pro·spec·tive /prə-'spek-tiv, 'prä-ˌspek-/ adj
1: relating to or effective in the future
a statute's prospective effect
2: likely to come about: expected to happen
prospective inability to perform the contract
3: likely to be or become
a prospective buyer
pro·spec·tive·ly adv

Merriam-Webster’s Dictionary of Law. . 1996.

I adjective abeyant, about to be, anticipated, approaching, arranged, awaited, close at hand, coming, conceivable, considered, destined, earmarked, eventual, expectant, expected, foreseen, forthcoming, future, futurus, hoped for, imaginable, immediate, imminent, impending, in prospect, in store, in view, intended, likely, looked for, looming, on the horizon, planned, possible, potential, preparing, projected, promised, scheduled, soon to be, soon to happen, subsequent, to be, to come, ultimate, upcoming associated concepts: prospective contract, prospective liabilities, prospective relief, prospective rights foreign phrases:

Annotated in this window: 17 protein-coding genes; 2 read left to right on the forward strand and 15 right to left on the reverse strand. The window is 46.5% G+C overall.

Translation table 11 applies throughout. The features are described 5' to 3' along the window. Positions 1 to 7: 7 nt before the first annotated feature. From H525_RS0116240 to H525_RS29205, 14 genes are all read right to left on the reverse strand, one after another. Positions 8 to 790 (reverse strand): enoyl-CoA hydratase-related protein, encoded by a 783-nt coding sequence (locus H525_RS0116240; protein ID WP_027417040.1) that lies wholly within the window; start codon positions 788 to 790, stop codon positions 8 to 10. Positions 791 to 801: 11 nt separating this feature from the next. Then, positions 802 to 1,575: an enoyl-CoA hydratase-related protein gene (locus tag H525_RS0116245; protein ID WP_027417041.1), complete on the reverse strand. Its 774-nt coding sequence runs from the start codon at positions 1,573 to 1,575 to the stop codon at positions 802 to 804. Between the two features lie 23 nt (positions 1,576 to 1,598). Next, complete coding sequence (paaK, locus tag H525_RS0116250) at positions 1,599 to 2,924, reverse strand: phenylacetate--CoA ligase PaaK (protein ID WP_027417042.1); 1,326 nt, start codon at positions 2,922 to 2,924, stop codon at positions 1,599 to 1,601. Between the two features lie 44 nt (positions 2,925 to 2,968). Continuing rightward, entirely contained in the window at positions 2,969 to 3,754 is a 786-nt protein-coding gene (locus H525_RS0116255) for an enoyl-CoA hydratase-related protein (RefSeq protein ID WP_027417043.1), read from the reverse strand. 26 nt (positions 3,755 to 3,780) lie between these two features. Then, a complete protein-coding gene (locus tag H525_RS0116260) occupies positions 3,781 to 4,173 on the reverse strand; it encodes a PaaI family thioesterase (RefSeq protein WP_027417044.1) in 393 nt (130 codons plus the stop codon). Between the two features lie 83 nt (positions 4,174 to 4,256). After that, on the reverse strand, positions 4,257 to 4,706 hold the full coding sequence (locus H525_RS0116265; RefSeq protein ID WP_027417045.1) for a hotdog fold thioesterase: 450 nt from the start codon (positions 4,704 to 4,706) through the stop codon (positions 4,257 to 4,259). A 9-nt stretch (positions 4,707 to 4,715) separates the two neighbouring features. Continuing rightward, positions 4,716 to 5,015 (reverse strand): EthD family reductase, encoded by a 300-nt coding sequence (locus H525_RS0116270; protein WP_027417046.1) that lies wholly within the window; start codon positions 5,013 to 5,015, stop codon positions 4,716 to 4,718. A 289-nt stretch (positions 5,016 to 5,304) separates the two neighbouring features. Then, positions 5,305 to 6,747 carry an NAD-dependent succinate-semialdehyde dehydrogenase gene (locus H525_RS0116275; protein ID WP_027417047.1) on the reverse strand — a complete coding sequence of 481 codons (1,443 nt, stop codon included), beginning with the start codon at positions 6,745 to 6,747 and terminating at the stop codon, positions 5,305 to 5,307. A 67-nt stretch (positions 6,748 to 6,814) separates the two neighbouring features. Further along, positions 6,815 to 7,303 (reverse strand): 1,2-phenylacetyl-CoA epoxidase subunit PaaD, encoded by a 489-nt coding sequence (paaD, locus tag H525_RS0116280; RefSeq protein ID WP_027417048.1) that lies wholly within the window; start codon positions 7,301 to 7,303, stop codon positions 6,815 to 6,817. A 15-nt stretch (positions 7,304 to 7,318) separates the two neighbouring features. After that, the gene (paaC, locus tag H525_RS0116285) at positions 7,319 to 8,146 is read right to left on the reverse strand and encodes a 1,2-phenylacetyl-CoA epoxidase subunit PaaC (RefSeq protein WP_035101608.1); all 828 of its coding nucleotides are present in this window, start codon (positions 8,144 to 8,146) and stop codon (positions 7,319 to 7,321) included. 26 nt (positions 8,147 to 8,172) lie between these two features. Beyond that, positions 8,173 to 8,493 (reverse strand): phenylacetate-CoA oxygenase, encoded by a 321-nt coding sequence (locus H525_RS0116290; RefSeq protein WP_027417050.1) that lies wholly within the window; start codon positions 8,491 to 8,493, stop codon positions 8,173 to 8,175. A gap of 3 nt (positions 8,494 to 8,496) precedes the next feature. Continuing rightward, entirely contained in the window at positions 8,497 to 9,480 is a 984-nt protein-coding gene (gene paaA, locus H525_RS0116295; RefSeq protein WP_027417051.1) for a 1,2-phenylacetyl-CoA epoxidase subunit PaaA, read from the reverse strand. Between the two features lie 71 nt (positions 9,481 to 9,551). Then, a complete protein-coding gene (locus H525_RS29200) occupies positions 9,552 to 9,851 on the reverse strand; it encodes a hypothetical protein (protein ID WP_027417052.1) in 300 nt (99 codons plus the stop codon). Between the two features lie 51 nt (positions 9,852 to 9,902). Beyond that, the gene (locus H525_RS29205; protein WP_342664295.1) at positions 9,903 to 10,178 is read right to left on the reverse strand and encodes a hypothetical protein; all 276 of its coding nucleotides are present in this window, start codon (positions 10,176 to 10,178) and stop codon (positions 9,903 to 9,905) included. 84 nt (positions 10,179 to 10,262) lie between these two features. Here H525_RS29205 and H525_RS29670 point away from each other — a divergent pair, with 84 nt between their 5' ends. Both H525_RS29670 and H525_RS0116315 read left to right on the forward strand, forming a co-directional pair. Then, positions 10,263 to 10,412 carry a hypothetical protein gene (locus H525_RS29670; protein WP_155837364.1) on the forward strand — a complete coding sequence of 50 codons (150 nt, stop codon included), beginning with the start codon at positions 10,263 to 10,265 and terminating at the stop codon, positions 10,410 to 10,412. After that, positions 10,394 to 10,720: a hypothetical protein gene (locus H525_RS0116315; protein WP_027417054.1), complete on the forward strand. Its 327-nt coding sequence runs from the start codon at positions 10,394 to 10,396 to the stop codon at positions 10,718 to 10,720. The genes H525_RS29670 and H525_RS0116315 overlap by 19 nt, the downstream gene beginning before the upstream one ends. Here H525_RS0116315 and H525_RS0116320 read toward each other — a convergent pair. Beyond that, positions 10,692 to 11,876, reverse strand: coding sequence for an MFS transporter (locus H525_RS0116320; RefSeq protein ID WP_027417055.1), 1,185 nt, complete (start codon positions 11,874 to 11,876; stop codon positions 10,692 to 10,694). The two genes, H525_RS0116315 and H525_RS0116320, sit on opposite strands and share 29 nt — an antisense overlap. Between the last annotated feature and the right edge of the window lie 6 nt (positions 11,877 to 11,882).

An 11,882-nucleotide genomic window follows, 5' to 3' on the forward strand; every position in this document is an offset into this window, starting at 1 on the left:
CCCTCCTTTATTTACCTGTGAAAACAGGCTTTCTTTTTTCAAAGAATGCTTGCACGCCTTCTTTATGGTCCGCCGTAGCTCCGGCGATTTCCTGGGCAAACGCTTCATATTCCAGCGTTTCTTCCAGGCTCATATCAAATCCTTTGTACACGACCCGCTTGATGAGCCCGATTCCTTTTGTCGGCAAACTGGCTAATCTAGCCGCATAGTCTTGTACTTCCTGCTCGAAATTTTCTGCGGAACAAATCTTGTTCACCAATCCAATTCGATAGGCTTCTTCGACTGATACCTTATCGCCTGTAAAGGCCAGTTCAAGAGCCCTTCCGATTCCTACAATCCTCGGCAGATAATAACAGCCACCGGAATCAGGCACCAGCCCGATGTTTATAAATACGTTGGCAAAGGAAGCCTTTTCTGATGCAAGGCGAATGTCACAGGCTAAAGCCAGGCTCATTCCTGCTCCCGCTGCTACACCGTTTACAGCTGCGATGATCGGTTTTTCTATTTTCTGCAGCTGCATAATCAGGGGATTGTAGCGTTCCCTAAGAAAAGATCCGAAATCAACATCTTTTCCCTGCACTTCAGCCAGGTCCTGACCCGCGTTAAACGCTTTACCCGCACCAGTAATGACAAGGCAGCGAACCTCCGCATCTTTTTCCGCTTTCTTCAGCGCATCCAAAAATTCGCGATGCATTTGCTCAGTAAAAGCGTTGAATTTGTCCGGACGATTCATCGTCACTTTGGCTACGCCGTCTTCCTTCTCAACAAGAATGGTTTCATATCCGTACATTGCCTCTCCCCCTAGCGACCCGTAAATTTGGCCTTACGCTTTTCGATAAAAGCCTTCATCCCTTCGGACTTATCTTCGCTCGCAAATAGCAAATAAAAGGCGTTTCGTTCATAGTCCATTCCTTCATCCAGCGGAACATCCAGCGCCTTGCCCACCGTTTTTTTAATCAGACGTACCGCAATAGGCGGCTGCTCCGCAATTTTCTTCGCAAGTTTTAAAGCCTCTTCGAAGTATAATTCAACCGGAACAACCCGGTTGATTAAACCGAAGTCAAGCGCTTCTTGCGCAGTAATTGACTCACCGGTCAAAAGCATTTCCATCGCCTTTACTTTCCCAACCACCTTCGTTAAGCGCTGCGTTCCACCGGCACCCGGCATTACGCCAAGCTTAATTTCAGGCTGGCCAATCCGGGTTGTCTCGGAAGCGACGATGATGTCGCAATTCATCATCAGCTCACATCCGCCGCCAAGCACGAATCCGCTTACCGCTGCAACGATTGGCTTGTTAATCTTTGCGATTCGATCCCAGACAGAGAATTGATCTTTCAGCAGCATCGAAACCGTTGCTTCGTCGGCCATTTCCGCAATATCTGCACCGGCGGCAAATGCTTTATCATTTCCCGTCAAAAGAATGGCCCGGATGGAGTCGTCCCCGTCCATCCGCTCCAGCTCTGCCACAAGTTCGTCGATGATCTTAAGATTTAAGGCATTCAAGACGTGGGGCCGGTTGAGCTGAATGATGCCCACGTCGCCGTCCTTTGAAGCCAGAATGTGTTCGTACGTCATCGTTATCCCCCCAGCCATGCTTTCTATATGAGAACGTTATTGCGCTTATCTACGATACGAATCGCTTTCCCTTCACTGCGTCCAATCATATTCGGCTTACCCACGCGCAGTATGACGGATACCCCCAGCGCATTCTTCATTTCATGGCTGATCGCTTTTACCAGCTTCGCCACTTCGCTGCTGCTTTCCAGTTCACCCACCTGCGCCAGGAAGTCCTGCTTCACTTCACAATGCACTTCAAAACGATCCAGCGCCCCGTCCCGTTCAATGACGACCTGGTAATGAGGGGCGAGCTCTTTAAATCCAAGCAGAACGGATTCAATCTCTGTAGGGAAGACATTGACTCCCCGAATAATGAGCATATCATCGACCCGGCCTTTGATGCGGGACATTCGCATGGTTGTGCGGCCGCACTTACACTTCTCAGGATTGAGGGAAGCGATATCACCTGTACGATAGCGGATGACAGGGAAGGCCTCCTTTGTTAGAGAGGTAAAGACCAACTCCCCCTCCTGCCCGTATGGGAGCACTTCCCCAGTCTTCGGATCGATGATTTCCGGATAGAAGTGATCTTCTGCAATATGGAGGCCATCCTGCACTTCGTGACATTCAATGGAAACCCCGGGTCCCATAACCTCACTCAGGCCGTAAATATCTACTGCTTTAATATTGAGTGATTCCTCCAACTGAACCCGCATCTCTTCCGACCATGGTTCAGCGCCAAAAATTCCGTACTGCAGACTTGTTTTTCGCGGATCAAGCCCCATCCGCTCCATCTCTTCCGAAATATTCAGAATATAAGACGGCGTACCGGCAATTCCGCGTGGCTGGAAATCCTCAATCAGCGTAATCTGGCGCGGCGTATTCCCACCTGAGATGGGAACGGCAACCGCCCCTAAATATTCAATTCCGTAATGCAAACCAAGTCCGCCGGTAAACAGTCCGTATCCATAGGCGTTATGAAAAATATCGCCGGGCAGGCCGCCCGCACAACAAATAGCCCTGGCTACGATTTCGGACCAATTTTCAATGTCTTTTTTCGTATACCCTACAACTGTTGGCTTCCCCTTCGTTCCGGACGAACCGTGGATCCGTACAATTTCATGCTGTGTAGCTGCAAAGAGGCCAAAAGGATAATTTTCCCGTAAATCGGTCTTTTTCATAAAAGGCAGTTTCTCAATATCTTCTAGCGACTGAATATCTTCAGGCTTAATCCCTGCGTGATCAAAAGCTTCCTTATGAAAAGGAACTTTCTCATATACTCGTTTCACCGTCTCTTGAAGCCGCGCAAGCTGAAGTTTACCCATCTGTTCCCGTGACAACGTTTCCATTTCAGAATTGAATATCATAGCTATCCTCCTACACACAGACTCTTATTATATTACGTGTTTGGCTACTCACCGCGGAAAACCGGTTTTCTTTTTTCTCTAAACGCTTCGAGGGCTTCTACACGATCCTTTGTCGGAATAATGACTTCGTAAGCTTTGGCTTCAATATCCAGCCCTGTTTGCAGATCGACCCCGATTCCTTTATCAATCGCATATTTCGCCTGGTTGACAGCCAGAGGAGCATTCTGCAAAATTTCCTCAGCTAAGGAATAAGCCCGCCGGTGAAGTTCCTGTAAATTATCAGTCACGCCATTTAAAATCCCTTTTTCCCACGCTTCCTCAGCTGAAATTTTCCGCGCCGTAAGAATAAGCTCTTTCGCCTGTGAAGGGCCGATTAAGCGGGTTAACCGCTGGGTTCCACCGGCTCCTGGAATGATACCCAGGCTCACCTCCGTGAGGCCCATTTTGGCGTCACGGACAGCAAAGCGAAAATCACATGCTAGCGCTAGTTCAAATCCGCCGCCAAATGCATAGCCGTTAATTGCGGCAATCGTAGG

- Nova constitutio futuris formam imponere debet non praeteritis. — A new law ought to affect the future, not what is past.
- Lex prospicit, non respicit. — The law looks forward, not backward.
II index apparent (presumptive), forthcoming, future, immediate (imminent), imminent, pending (imminent), proximate

Burton's Legal Thesaurus. . 2006

Future; expected to happen in the future.

The Essential Law Dictionary. — Sphinx Publishing, An imprint of Sourcebooks, Inc. . 2008.

adj. Effective in the future. Newly enacted laws and constitutional decisions are almost always applied prospectively

Webster's New World Law Dictionary. . 2000.


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